Between July 20 – 28, 2021, our United Way Public Policy Committee hosted a series of five meetings organized around our areas of work – Health, Financial Stability, Veterans, Early Learning and Youth. Over 150 volunteers, partners, staff and other community stakeholders participated and heard from 22 Impact Partners and our own signature programs – MISSION UNITED, the Center for Financial Stability, the Center for Excellence in Early Education and the Youth Institute – and listened to some of the challenges they and their clients experience. Participants worked in small groups to identify barriers to success in our community and propose some solutions.
Some of the challenges raised have been exacerbated by the COVID pandemic but are long-fought areas of concern, like access to affordable housing and living wage jobs.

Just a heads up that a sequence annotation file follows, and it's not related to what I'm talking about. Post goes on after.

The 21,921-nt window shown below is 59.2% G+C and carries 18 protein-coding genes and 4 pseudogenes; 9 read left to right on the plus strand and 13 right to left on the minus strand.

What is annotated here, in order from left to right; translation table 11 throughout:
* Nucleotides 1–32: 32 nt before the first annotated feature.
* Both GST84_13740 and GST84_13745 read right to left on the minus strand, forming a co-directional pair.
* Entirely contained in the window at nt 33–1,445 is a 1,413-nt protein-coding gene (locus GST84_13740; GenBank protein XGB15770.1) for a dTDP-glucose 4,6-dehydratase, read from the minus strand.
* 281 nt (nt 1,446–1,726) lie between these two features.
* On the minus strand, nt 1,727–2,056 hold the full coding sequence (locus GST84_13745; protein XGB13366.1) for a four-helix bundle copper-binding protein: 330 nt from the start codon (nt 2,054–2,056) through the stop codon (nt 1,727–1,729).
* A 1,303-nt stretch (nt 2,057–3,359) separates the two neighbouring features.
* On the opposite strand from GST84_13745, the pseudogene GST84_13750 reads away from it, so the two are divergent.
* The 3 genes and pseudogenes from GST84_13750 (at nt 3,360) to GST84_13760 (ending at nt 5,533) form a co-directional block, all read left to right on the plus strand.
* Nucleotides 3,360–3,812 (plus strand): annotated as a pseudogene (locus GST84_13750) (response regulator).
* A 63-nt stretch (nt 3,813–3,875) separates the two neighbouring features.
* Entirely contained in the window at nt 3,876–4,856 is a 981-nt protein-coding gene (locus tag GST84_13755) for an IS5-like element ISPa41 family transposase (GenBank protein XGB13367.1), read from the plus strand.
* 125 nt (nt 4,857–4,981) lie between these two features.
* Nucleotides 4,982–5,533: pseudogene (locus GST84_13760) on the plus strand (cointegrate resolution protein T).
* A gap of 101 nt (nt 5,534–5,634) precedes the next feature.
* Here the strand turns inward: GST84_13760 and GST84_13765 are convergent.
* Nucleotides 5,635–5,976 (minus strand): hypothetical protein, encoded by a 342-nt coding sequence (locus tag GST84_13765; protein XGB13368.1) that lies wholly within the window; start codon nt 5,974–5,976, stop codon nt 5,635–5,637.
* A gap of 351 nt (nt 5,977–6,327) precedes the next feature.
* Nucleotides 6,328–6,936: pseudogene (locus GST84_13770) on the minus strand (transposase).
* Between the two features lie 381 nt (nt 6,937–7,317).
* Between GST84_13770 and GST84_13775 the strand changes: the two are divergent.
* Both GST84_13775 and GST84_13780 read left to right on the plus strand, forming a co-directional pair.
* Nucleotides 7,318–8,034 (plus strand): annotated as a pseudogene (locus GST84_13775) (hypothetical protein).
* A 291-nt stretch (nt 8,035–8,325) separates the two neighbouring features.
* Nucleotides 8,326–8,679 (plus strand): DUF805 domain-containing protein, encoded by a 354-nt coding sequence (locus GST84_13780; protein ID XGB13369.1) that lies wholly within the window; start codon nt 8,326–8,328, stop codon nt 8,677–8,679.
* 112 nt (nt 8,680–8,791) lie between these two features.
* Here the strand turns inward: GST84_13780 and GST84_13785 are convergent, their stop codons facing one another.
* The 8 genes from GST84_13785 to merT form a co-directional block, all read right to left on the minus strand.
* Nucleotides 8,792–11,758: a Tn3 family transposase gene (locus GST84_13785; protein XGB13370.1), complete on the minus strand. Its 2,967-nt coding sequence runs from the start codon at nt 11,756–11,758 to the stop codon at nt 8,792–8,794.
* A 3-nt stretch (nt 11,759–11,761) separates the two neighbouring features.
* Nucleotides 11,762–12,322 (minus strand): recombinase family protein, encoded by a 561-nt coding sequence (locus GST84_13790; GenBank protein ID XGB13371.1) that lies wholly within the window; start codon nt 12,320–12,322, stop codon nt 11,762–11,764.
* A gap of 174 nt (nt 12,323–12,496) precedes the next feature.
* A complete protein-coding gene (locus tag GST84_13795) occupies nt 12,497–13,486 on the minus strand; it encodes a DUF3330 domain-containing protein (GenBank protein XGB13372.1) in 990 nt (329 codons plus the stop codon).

Many agencies raised concerns related to the upcoming increase to the minimum wage. Many programs are directly funded by the state and receive reimbursement for the services they provide. If their contracted reimbursement rate does not increase along with the minimum wage increase, many would not be able continue operations. These programs provide services like in-home health care, therapy for developmentally disabled children and adults, and child care. How can agencies whose staff need specialized training pay a competitive wage when low-skill jobs are paying a similar wage?